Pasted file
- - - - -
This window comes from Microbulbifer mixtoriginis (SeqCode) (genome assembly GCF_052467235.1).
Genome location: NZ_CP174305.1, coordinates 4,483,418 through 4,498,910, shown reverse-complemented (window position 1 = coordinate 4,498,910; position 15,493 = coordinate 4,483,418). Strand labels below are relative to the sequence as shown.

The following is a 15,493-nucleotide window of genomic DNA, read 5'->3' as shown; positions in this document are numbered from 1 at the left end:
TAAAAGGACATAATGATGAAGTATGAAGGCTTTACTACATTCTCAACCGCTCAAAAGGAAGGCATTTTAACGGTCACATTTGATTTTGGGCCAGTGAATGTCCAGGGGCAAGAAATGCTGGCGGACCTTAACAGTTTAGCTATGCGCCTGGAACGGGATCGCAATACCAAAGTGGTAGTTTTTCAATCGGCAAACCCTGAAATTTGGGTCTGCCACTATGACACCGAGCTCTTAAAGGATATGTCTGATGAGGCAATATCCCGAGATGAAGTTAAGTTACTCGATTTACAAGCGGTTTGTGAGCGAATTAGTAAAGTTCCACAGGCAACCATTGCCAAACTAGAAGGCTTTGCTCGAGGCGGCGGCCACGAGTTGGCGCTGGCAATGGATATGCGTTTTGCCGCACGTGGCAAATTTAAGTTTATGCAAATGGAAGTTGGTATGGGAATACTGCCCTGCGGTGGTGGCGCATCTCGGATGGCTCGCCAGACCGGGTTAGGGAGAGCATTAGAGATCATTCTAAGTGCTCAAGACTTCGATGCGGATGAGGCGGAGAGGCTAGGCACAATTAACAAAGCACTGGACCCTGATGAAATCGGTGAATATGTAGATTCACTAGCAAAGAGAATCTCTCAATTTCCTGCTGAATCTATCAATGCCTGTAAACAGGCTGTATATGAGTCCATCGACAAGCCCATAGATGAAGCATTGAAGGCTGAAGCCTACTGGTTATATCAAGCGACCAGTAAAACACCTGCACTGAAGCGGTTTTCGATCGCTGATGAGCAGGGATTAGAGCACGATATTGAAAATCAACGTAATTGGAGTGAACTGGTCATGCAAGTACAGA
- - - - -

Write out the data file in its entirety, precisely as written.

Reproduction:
This window comes from Microbulbifer mixtoriginis (SeqCode) (genome assembly GCF_052467235.1).
Genome location: NZ_CP174305.1, coordinates 4,483,418 through 4,498,910, shown reverse-complemented (window position 1 = coordinate 4,498,910; position 15,493 = coordinate 4,483,418). Strand labels below are relative to the sequence as shown.

The following is a 15,493-nucleotide window of genomic DNA, read 5'->3' as shown; positions in this document are numbered from 1 at the left end:
TAAAAGGACATAATGATGAAGTATGAAGGCTTTACTACATTCTCAACCGCTCAAAAGGAAGGCATTTTAACGGTCACATTTGATTTTGGGCCAGTGAATGTCCAGGGGCAAGAAATGCTGGCGGACCTTAACAGTTTAGCTATGCGCCTGGAACGGGATCGCAATACCAAAGTGGTAGTTTTTCAATCGGCAAACCCTGAAATTTGGGTCTGCCACTATGACACCGAGCTCTTAAAGGATATGTCTGATGAGGCAATATCCCGAGATGAAGTTAAGTTACTCGATTTACAAGCGGTTTGTGAGCGAATTAGTAAAGTTCCACAGGCAACCATTGCCAAACTAGAAGGCTTTGCTCGAGGCGGCGGCCACGAGTTGGCGCTGGCAATGGATATGCGTTTTGCCGCACGTGGCAAATTTAAGTTTATGCAAATGGAAGTTGGTATGGGAATACTGCCCTGCGGTGGTGGCGCATCTCGGATGGCTCGCCAGACCGGGTTAGGGAGAGCATTAGAGATCATTCTAAGTGCTCAAGACTTCGATGCGGATGAGGCGGAGAGGCTAGGCACAATTAACAAAGCACTGGACCCTGATGAAATCGGTGAATATGTAGATTCACTAGCAAAGAGAATCTCTCAATTTCCTGCTGAATCTATCAATGCCTGTAAACAGGCTGTATATGAGTCCATCGACAAGCCCATAGATGAAGCATTGAAGGCTGAAGCCTACTGGTTATATCAAGCGACCAGTAAAACACCTGCACTGAAGCGGTTTTCGATCGCTGATGAGCAGGGATTAGAGCACGATATTGAAAATCAACGTAATTGGAGTGAACTGGTCATGCAAGTACAGA